The Salubria Valley first came to notice in 1862 when Tim Goodale came through searching for an alternate to the Oregon Trail. In 1868 John Cuddy was working to build his sawmill/flour mill on Rush Creek. Settlers started to arrive but it wasn't until 1885 that a store was built in the middle of the valley and that location was soon known as Salubria. It became a busy town with the usual businesses. Talk of the railroad was often on the minds of the residents. Prosperity was associated with a means of getting their products to market. The railroad did arrive in 1899 but because of greed from landowners at Salubria and the enterprising business men across the river the railroad bipassed Salubria and the town of Cambridge was born. The newspaper states "Salubria lifted her skirts and crossed the river". This virtually happened as today there is hardly a landmark. The burned press from the newspaper was planted at the corner by Mart's Saloon to keep folks from cutting the corner and hitting his building in 1891. Today it remains at the crossroad of the former town. Most of the buildings are gone and those that remain have been altered.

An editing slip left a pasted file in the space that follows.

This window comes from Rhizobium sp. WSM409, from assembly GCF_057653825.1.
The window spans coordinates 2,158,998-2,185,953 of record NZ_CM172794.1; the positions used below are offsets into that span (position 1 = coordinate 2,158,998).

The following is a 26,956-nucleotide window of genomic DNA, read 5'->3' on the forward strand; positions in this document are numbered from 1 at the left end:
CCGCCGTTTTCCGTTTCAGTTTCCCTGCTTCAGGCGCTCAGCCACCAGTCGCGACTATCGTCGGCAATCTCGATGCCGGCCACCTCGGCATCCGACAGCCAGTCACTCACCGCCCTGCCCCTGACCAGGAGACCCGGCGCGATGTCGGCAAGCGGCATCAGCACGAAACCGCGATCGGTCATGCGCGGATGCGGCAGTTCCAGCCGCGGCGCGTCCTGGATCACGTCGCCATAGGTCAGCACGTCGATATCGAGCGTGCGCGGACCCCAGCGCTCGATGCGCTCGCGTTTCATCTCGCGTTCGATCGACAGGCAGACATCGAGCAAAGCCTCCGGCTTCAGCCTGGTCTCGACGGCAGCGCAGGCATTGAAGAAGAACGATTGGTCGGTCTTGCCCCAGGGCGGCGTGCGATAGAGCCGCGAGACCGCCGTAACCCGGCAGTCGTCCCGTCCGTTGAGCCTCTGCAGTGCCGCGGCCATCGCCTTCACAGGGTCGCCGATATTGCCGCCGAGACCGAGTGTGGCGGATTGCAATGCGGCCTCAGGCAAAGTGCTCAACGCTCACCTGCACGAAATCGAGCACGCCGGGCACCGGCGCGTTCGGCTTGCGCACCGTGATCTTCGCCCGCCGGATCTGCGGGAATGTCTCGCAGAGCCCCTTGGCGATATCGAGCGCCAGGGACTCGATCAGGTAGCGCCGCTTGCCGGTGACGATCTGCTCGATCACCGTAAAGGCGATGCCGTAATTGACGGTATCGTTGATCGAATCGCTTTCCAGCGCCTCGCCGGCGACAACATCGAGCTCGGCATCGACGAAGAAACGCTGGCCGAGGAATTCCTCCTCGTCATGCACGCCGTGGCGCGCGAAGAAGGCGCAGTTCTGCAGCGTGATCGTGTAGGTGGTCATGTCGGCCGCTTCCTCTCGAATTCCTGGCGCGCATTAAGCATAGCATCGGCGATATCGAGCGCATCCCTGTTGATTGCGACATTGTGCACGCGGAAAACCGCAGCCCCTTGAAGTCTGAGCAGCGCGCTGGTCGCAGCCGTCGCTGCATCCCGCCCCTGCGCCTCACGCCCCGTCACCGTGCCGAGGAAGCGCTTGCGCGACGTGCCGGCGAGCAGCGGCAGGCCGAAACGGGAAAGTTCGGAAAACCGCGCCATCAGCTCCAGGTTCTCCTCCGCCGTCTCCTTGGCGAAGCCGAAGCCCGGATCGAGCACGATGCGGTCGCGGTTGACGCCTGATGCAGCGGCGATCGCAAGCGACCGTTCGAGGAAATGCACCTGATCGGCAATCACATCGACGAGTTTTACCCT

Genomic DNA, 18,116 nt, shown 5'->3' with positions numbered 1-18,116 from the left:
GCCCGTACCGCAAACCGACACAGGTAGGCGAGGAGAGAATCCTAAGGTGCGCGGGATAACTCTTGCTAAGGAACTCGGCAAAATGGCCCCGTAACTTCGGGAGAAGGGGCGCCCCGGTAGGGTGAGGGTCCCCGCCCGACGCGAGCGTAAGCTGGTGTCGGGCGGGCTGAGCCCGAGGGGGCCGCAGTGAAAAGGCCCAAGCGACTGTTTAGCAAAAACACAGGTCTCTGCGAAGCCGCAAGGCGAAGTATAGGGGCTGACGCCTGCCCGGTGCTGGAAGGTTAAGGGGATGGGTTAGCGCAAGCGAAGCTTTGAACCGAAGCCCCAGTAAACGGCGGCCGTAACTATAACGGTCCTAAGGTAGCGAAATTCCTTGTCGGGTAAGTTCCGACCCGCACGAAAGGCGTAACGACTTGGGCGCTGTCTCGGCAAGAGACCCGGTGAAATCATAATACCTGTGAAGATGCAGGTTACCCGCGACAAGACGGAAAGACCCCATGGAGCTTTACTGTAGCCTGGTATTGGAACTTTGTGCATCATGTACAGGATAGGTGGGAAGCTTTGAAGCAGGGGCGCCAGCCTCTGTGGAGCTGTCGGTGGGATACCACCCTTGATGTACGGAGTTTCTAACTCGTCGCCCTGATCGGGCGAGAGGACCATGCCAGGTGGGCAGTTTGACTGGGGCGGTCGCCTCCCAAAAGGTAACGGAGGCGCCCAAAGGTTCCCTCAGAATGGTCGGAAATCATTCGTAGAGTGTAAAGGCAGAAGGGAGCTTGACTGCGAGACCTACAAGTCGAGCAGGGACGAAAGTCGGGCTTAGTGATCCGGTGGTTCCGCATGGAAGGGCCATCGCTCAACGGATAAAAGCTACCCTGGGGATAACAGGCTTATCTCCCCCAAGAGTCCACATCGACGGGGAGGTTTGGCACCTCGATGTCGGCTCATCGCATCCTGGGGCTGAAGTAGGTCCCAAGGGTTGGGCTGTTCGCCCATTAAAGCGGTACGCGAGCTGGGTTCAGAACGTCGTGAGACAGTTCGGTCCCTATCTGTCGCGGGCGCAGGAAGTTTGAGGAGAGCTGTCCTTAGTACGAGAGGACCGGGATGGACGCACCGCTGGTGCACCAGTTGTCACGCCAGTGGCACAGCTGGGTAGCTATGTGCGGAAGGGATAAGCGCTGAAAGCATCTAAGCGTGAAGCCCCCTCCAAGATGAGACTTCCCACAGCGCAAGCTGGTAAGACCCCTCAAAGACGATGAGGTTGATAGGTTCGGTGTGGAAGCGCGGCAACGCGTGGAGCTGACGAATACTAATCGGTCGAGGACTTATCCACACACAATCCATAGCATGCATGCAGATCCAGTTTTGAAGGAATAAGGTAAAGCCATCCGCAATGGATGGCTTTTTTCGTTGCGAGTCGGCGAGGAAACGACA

The Cambridge Museum has a research library with a vertical file and obituary collection. Available for $ is a book that is a reprint of the Saga of Salubria by Mickey Akins and Washington County History by Judge Harris. Added to this material are pictures and illustrations (over 150). We encourage anyone who has ever lived in the area to submit history and pictures. Research of our material is by donation.